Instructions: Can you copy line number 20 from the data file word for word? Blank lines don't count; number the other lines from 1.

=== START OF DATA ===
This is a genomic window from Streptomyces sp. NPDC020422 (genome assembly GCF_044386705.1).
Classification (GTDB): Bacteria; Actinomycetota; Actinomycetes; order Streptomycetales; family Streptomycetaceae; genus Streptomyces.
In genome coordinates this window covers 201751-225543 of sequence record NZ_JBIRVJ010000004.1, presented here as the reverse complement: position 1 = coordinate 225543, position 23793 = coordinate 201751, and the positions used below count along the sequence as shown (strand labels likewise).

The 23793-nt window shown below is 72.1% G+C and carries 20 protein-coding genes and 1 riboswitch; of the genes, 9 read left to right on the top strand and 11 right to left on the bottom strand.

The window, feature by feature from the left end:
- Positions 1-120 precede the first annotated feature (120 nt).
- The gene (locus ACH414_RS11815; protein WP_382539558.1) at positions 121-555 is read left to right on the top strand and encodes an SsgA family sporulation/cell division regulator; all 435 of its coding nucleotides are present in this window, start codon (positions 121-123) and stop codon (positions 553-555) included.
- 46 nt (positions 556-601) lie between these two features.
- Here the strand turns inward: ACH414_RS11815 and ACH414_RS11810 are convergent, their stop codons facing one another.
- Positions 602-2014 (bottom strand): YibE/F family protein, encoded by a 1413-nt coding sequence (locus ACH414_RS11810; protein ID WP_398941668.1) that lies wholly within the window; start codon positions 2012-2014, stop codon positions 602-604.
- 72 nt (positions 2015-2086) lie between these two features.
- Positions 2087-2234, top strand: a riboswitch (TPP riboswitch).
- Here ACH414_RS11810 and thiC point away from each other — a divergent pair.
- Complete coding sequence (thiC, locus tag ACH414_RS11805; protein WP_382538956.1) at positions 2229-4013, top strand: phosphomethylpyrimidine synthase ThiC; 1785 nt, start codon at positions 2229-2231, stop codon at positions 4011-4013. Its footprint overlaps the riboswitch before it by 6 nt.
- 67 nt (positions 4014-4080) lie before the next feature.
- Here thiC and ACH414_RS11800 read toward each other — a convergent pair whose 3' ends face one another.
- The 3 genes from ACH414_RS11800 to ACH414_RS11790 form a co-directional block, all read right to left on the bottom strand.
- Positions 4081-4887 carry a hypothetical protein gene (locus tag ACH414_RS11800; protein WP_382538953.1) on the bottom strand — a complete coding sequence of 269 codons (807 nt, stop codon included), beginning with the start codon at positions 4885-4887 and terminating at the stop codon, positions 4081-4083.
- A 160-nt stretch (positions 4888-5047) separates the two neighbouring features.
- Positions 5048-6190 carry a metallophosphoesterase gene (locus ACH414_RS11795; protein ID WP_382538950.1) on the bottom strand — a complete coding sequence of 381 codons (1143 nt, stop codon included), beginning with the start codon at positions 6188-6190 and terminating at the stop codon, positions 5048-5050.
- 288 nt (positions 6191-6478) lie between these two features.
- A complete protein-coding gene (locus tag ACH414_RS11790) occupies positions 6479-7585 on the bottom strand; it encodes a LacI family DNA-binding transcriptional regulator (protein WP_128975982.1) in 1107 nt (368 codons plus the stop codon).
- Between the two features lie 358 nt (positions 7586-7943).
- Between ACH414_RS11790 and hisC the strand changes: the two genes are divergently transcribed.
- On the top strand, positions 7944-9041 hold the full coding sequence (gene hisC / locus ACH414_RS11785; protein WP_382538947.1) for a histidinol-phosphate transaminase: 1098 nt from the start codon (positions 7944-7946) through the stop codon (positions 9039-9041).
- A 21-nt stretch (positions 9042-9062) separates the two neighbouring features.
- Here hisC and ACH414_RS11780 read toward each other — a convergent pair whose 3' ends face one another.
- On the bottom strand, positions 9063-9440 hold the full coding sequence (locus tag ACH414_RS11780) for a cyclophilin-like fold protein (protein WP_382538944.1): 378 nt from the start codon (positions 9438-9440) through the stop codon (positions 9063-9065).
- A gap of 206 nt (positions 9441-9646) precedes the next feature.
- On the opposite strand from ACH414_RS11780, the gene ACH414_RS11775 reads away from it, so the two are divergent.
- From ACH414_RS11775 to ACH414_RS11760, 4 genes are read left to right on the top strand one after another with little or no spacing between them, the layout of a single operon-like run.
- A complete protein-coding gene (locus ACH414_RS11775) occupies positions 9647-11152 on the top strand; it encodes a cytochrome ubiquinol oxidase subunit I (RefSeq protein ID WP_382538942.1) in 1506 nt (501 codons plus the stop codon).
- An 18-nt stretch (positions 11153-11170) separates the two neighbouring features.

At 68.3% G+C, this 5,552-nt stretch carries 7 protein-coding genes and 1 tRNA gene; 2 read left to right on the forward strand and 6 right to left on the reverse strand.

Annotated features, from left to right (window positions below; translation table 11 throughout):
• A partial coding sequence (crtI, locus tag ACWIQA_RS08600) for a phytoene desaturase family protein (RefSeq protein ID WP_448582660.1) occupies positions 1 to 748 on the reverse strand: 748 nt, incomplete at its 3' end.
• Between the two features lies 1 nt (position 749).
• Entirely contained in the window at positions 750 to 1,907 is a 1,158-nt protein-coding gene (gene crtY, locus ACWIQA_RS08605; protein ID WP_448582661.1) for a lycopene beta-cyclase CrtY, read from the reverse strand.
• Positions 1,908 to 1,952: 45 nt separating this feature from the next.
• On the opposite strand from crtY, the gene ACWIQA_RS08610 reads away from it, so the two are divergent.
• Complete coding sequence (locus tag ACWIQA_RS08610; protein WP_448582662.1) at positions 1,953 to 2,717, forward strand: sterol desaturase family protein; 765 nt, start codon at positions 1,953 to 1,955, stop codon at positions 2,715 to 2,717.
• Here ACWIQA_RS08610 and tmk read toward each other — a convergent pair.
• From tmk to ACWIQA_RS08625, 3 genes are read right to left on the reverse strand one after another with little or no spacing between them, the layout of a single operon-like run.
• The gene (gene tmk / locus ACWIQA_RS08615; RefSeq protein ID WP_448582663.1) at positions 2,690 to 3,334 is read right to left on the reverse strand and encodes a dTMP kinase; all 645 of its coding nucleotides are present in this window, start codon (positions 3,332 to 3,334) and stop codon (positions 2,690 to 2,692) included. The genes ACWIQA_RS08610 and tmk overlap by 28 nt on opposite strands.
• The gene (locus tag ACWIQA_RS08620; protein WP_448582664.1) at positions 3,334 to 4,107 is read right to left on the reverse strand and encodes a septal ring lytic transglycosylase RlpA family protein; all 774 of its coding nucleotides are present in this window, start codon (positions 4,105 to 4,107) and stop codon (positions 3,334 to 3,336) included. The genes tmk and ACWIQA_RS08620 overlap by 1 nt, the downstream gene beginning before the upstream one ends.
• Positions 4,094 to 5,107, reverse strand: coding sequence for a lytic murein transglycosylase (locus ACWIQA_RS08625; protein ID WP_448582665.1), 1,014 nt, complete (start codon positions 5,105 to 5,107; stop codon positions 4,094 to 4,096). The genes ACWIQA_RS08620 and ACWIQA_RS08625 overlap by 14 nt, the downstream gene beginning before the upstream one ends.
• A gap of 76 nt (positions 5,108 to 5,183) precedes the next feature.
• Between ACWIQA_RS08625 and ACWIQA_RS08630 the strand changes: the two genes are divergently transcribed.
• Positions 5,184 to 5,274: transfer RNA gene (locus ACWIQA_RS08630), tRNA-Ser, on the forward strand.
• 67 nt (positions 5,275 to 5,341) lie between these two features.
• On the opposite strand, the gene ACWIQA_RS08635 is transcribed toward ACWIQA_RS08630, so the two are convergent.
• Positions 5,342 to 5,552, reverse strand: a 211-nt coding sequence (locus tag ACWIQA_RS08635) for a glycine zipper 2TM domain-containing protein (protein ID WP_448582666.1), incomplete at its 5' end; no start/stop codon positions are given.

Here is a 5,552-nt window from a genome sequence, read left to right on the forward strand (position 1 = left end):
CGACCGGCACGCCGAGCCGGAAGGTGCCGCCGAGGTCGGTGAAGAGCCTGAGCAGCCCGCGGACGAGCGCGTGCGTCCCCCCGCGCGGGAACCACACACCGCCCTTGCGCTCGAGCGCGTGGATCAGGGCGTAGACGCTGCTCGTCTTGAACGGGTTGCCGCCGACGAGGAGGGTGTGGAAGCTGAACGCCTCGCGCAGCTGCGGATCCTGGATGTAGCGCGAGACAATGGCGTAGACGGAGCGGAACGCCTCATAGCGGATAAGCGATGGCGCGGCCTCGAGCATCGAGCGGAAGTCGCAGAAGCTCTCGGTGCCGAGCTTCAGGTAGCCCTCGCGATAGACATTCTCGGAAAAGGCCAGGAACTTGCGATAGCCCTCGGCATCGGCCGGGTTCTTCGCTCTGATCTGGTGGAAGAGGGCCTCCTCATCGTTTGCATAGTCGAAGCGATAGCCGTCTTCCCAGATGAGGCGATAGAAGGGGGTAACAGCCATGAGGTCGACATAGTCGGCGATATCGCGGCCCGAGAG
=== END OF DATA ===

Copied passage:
- Positions 5048-6190 carry a metallophosphoesterase gene (locus ACH414_RS11795; protein ID WP_382538950.1) on the bottom strand — a complete coding sequence of 381 codons (1143 nt, stop codon included), beginning with the start codon at positions 6188-6190 and terminating at the stop codon, positions 5048-5050.